Catalan President Carles Puigdemont is facing growing pressure to drop plans to break from Spain ahead of a key address to the regional parliament.
There has been speculation that he could announce a unilateral declaration of independence following a disputed referendum.
France and Germany have both expressed support for a united Spain.
The mayor of Barcelona urged Mr Puigdemont and Spanish PM Mariano Rajoy to “de-escalate” the crisis.
Ahead of Mr Puigdemont’s speech to the Catalan parliament on Tuesday evening, Mayor Ada Colau urged him not to declare independence, and also called on Mr Rajoy to rule out direct control from Madrid.
“I ask them not to take any decision that might blow up the possibility of any space for dialogue and mediation,” said Ms Colau.
“That is the most courageous act they could do now.”
The leader of Spain’s Socialist opposition party, Pedro Sanchez – who is also opposed to independence – weighed into the row.
He told reporters in Barcelona that he would back action from the Madrid government “in the face of any attempt to break social harmony” if independence was declared unilaterally.
The Spanish government has threatened to suspend the autonomy of the north-eastern region.
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Economic pressure is also increasing on Catalan separatist leaders with more major companies moving head offices away from the region.
Infrastructure firm Abertis, property group Inmobiliaria Colonial and telecoms company Cellnex all announced plans to relocate to Madrid.
Analysis: Will Puigdemont make good his threat?
Tom Burridge, BBC News, Barcelona
Never before has the world watched Catalonia’s regional parliament so closely. This evening, with probably large numbers of police and protesters outside, the leader of the devolved government is due to address Catalan MPs. Carles Puigdemont plans to present his government’s results of the disputed referendum, which Madrid declared illegal.
Since then, Mr Puigdemont has said on several occasions that he will declare independence, despite fierce opposition across Spain and criticism from European governments.
Now, will he make good his threat? Or will he announce a more nuanced strategy, hoping still for a proper, recognised referendum one day? Under pressure to act, the Spanish government has made stark warnings, too. If the order comes, thousands of Spanish national police, here in Barcelona, could intervene.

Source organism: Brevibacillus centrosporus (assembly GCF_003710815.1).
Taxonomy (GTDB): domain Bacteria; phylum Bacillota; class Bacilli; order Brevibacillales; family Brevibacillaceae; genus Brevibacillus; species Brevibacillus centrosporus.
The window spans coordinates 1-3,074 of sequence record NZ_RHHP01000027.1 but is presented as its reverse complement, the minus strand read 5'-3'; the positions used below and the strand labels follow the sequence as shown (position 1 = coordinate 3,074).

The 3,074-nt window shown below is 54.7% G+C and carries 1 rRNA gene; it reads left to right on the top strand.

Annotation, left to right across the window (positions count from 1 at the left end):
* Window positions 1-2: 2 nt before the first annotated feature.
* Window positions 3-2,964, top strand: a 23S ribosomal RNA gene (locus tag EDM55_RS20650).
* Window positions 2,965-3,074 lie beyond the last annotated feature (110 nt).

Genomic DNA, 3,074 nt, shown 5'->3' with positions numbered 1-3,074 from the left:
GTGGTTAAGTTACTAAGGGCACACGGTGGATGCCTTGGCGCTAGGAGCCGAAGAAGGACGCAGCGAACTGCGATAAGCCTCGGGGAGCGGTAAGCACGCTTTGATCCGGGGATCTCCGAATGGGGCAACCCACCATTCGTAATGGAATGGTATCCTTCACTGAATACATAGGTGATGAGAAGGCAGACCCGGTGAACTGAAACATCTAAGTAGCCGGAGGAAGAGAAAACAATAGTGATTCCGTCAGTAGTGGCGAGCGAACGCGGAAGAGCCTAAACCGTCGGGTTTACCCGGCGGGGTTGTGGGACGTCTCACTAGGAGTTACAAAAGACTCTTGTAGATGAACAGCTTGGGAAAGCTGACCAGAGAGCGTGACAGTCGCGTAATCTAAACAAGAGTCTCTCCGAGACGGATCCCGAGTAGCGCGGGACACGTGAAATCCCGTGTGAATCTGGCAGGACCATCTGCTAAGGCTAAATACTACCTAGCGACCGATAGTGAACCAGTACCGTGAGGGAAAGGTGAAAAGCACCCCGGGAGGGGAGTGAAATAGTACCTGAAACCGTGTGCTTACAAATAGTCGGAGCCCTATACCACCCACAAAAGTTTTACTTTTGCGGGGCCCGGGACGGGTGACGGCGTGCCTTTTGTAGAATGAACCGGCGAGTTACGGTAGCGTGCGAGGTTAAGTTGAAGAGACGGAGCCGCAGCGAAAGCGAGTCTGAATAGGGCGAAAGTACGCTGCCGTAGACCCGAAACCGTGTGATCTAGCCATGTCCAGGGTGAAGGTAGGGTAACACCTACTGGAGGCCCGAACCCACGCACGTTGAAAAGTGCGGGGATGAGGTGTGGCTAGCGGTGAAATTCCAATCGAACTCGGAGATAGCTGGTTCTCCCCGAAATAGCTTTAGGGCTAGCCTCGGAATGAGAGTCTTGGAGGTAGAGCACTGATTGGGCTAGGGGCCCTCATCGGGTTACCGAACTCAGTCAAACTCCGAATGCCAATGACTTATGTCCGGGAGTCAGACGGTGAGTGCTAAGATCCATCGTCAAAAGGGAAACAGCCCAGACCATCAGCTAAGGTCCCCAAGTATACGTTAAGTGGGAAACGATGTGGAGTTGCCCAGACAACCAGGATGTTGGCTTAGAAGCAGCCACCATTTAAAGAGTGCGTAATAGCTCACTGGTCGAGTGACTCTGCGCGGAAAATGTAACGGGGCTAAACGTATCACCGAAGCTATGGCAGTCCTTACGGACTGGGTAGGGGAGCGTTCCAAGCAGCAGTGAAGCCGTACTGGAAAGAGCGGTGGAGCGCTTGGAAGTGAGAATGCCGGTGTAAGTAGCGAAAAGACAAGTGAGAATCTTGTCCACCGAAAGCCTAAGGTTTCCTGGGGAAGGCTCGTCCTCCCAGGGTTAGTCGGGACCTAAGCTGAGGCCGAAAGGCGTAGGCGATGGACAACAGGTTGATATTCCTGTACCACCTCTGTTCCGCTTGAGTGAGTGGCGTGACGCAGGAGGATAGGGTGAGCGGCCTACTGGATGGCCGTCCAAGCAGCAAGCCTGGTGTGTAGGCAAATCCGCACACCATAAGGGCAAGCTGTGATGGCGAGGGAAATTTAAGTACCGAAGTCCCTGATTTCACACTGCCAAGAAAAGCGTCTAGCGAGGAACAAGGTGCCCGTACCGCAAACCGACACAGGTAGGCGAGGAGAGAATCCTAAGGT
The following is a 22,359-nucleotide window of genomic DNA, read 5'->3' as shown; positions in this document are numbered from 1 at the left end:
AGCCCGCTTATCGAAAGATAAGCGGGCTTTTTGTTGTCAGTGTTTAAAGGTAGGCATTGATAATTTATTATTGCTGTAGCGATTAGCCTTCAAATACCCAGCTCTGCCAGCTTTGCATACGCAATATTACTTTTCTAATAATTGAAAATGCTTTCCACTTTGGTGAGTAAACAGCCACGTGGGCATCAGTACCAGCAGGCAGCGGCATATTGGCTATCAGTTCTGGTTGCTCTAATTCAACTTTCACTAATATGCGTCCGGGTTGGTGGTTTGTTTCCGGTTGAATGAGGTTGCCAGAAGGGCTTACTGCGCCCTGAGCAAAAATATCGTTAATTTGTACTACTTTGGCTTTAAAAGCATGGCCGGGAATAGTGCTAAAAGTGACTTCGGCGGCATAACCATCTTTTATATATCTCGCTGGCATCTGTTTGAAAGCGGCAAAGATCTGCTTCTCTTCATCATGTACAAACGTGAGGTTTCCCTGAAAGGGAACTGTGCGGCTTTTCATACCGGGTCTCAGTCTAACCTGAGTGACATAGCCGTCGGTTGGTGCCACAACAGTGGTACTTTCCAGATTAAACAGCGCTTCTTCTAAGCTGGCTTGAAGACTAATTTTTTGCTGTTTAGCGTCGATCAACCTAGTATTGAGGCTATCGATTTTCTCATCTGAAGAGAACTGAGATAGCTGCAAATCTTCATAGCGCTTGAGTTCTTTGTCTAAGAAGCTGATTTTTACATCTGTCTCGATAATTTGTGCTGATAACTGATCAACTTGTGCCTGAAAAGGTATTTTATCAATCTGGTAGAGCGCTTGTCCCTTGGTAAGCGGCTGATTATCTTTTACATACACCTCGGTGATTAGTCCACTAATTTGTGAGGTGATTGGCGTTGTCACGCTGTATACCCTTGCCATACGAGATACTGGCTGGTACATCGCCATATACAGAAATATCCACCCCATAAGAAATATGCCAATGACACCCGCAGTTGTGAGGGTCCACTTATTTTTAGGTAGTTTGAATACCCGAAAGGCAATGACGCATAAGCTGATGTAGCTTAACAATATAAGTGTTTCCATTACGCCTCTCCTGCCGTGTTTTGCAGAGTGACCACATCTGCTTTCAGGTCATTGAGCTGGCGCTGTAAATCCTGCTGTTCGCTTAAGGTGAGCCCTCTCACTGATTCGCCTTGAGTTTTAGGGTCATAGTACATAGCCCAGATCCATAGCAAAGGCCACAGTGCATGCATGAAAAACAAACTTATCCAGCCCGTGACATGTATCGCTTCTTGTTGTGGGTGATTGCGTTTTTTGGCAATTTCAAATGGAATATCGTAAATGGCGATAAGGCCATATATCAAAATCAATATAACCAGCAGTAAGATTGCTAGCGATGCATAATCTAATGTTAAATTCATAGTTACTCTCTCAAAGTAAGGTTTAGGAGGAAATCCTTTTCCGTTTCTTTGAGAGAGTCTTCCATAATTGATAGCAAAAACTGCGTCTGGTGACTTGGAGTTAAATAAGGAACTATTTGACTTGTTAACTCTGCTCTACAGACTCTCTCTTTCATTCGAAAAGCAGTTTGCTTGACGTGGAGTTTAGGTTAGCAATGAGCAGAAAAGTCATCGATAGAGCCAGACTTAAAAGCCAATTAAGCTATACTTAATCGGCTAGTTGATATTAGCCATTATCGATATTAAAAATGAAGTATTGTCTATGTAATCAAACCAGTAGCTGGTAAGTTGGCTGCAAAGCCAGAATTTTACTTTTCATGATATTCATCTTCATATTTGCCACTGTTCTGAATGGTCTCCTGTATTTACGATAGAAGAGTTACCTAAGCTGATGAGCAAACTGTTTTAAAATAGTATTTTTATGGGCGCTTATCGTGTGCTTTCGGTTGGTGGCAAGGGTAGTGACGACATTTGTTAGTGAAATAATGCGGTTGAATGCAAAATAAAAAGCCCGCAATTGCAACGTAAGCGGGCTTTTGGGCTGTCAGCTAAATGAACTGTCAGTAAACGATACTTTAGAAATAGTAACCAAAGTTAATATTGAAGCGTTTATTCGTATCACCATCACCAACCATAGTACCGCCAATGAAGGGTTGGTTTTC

Publishing company Grupo Planeta said it would also move from Barcelona to Madrid if there was a declaration of independence.
Major lenders Caixabank and Sabadell have already announced they are moving offices out of the region.
Catalonia is one of Spain’s wealthiest regions, accounting for a quarter of the country’s exports.
A spokesman for German Chancellor Angela Merkel said on Monday that she had “affirmed her backing for the unity of Spain” in a phone call with Mr Rajoy.
French government minister Nathalie Loiseau said that if there was a declaration of independence “it would not be recognised”.
The European Union has made it clear that should Catalonia split from Spain, the region would cease to be part of the EU.
Catalonia’s parliament had been due to meet on Monday with the expectation that it would endorse the declaration of independence, based on the majority Yes vote on 1 October.
However, the session was blocked by the Spanish Constitutional Court, which had also sought to stop the referendum itself.
There is intense speculation as to what Mr Puigdemont may say when he addresses parliament.
He could ask the parliament to declare independence on the basis of the referendum law it passed last month, which in turn could lead the Spanish government to suspend devolution, acting under Article 155 of the constitution.
The BBC understands that whatever Mr Puigdemont says, his statement will trigger the 48-hour period within which MPs need to declare independence, according to Catalan law.
But an MP from Mr Puigdemont’s party told the BBC on Sunday that the current plan was to stop short of such a unilateral declaration and make a “symbolic statement” instead.
There have been huge rallies in Barcelona, both for and against secession. At least 350,000 people joined a pro-unity protest on Sunday.
Final results from the referendum suggest 43% of Catalan voters turned out and 90% of them backed independence. However, “No” voters largely boycotted the ballot.